The assassin's bullet misses, the Archduke's carriage moves forward, and a catastrophic war is avoided. So too with the history of life. Re-run the tape of life, as Stephen J. Gould claimed, and the outcome must be entirely different: an alien world, without humans and maybe not even intelligence. The history of life is littered with accidents: any twist or turn may lead to a completely different world. Now this view is being challenged. Simon Conway Morris explores the evidence demonstrating life's almost eerie ability to navigate to a single solution, repeatedly. Eyes, brains, tools, even culture: all are very much on the cards. So if these are all evolutionary inevitabilities, where are our counterparts across the galaxy? The tape of life can only run on a suitable planet, and it seems that such Earth-like planets may be much rarer than hoped. Inevitable humans, yes, but in a lonely Universe.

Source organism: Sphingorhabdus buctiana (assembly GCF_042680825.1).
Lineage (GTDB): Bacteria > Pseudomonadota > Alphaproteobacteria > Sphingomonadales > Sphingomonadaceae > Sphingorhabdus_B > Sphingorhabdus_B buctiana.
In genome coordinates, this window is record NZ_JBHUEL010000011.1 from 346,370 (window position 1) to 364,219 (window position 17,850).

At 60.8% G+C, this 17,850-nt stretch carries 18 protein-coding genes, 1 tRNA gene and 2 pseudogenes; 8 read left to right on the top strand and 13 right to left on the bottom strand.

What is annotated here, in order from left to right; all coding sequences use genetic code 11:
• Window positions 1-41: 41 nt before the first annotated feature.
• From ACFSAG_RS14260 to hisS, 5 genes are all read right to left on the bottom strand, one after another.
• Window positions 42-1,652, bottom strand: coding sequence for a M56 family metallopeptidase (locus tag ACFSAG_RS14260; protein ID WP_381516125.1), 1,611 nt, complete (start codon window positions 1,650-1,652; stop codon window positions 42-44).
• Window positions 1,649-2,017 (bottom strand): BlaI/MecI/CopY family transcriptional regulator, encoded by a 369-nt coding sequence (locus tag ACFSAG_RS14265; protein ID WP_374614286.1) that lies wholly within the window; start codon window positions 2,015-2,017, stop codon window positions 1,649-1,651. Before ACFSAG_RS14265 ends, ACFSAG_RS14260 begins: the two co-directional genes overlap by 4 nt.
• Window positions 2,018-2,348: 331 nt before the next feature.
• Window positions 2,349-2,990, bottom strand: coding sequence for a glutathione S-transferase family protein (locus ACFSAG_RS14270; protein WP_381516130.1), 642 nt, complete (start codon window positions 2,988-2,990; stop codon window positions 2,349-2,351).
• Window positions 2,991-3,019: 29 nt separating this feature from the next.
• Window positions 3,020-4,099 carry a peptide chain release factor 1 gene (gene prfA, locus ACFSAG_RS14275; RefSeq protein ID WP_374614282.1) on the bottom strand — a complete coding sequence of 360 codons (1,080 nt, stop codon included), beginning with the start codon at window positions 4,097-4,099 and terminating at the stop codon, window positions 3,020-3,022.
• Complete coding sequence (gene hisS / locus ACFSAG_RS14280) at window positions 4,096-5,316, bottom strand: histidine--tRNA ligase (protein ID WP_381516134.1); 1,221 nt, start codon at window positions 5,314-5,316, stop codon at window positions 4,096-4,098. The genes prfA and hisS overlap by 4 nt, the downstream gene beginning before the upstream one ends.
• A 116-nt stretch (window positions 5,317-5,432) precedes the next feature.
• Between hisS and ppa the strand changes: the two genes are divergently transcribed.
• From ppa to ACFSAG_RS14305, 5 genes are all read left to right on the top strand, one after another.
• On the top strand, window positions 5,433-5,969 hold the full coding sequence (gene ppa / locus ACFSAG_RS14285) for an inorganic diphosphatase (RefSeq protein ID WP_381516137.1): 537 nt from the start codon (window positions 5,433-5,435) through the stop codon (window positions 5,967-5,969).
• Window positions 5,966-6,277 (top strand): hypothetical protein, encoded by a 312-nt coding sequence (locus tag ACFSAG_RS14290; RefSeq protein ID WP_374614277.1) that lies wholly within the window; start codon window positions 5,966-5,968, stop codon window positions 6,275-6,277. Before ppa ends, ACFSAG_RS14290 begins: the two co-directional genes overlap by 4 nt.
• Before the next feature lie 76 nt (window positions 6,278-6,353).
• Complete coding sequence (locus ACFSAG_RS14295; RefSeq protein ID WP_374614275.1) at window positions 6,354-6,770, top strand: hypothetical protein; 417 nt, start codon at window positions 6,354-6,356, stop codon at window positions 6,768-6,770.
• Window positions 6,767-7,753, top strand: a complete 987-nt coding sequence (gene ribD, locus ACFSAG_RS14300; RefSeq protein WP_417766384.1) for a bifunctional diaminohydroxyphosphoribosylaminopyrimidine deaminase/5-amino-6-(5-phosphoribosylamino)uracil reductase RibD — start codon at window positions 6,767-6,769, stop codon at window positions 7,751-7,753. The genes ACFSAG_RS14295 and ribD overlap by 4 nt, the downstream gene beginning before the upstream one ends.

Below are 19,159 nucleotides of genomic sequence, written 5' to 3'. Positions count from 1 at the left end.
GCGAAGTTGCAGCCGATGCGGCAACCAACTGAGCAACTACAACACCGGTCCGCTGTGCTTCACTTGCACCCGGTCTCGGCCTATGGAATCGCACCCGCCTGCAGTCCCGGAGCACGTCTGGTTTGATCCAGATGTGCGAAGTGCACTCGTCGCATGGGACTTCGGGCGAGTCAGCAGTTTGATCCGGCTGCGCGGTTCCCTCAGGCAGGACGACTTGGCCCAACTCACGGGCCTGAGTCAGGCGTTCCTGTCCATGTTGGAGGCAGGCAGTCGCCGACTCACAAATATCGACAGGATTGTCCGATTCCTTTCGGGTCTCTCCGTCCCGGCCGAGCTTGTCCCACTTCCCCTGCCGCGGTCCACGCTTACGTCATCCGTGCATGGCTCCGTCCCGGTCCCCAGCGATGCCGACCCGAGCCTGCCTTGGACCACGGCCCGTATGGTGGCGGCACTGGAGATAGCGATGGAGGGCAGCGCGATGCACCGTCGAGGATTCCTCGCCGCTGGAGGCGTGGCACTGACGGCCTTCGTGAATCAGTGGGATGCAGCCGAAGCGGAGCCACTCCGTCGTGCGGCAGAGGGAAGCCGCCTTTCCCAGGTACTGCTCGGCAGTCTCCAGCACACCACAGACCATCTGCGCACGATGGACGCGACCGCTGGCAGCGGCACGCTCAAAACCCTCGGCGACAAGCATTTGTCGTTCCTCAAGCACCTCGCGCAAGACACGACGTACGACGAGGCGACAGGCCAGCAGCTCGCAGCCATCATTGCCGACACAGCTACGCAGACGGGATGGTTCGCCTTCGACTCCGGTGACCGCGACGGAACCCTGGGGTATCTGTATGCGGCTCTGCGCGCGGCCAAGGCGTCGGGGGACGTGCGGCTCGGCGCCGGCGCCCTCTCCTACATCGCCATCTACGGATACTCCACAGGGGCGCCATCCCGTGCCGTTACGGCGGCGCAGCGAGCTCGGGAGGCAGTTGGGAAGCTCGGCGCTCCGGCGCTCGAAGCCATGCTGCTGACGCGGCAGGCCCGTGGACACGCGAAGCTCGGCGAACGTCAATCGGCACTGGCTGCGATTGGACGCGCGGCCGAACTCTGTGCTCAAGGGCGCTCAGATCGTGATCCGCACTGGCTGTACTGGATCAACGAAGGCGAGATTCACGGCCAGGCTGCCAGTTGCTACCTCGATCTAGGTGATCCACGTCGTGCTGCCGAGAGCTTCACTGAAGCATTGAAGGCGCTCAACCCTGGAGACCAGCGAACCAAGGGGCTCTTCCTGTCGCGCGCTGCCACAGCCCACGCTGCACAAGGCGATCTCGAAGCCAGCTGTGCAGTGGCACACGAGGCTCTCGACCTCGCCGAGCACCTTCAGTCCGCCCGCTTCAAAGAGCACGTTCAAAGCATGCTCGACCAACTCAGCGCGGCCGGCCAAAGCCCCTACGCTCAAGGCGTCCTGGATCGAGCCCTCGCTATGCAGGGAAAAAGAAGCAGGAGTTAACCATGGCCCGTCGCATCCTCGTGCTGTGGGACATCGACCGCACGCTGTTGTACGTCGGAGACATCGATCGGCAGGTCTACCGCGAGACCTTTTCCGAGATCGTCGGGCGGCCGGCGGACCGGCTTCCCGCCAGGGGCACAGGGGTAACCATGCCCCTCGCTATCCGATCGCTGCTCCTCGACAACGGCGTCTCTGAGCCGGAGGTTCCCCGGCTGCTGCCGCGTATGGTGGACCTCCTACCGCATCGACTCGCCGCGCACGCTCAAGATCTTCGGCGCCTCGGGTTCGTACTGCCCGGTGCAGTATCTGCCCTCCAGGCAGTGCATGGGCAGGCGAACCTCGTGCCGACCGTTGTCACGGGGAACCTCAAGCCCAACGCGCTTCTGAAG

Professor of Evolutionary Palaeobiology at the University of Cambridge, he is also the author of The Crucible of Creation (1998).
The Cambridge Sandwich; 1. Looking for Easter Island; 2. Can we break the great code?; 3. Universal Goo: life as a cosmic principle?; 4. The origin of life: straining the soup or our credulity?; 5. Uniquely lucky? The strangeness of Earth; 6. Converging on the extreme; 7. Seeing convergence; 8. Alien convergences?; 9. The non-prevalence of humanoids?; 10. Evolution bound: the ubiquity of convergence; 11. Towards a theology of evolution; 12. Last word.